We’re here at Google’s massive New York City HQ (they own an entire block) for what Google was calling a “partner event” but everyone knew was really an “NFC event”. Sure enough, Stephanie Tilenius, Google’s VP of Commerce, has taken the stage to announce Google Wallet and Google Offers.
Right off the bat, Tilenius wanted to make it clear that this would be an open platform. She invited “payment networks, carriers, and banks to join us in creating tomorrow’s shopping experience”. And some of those partners are already on board. Citi, Mastercard, FirstData, and Sprint are the initial partners.
For Google Wallet, Tilenius says that the field trials will begin today and it will be official out this summer. As expected, it will be using NFC technology. By 2014, Tilenius notes that 50 percent of smartphones will have NFC built into them — that’s 150 million devices.
With Wallet, you’ll be able to add your existing credit cards (though only Citi-backed Mastercards are a partner right now of the major card companies). And it’s a wallet you can lock, Tilenius notes. There are multiple levels of security. There’s the phone lock, a required Google pin, credit card information encryption, and your credit card number is never fully displayed.
Right off the bat, Google Wallet will work with Mastercard Paypass. This means right now 300,000 merchants around the world and 120,000 in the U.S. are technically ready (though it’s not rolling out everywhere yet). It will initially work with “Gcard” a Google pre-paid card set up by Mastercard.
The initial trials will be in San Francisco and New York. Tilenius says this will expand nationally in the coming months.
The other component of the announcement is Google Offers. These work seamlessly with Google Wallet. You find an offer you want, save it to Wallet with a click and you’re ready. You can redeem them by tapping the phone at the point of sale. Or you can show the offer to a cashier.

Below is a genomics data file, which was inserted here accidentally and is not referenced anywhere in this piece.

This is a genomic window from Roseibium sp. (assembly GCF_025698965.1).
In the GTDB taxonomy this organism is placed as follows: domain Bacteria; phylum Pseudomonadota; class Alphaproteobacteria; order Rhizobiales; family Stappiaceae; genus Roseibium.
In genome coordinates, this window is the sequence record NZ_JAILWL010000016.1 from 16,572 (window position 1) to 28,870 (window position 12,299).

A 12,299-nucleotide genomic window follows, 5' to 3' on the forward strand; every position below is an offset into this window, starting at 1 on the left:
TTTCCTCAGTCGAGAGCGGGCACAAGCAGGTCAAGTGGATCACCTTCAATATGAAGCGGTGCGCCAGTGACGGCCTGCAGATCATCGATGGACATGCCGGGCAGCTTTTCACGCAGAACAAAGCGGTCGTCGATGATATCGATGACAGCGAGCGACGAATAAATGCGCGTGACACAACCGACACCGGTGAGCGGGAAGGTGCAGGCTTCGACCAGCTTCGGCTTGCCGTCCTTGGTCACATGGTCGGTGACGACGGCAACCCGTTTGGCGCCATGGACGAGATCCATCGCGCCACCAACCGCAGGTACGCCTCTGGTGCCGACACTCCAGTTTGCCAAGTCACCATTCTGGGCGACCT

Initially, Macy’s, Subway, Walgreens, Toys R Us, and more are partners. The first trial programs will be in San Francisco, New York, and Portland this summer.
Tilenius notes that the first offers will be “offer of the day” but notes that “this is just the tip of the iceberg.” Eventually, there will be check-in offers, offer ads (ads on Google that are really offers that you can easily transfer to Wallet), and others.
Coming this fall, Google notes that the ability to receive digital receipts will be a part of Wallet as well. This means no more paper receipts (awesome). And digital loyalty cards are another thing they’re working on. There were also hints of the gaming dynamics down the road to make mobile payments more engaging and fun.
Some other Googlers took the stage to show off a demo of how the system will work, and it looks good. But again, Google is really pushing the “open” aspect of this. They want and need more partners for this to really take off.
Google says that they don’t plan to charge for access to Wallet. It will be free to partners. They also say they want to make sure Wallet/Offers ensure a level playing field. Everyone from flower shop owners to massive chains should be able to use this in the same way.
There will be APIs eventually. And Google plans to work with partners to promote open standards. They say they’ll keep it “as open as possible” as long as that doesn’t sacrifice on security and user choice.
Yesterday at TechCrunch Disrupt, Tilenius said on stage that Google was making a huge bet on NFC as a company. Indeed.
Google provides search and advertising services, which together aim to organize and monetize the world’s information. In addition to its dominant search engine, it offers a plethora of online tools and platforms including: Gmail, Maps, YouTube, and Google+, the company’s extension into the social space. Most of its Web-based products are free, funded by Google’s highly integrated online advertising platforms AdWords and AdSense. Google promotes the idea that advertising should be highly targeted and relevant to users thus providing...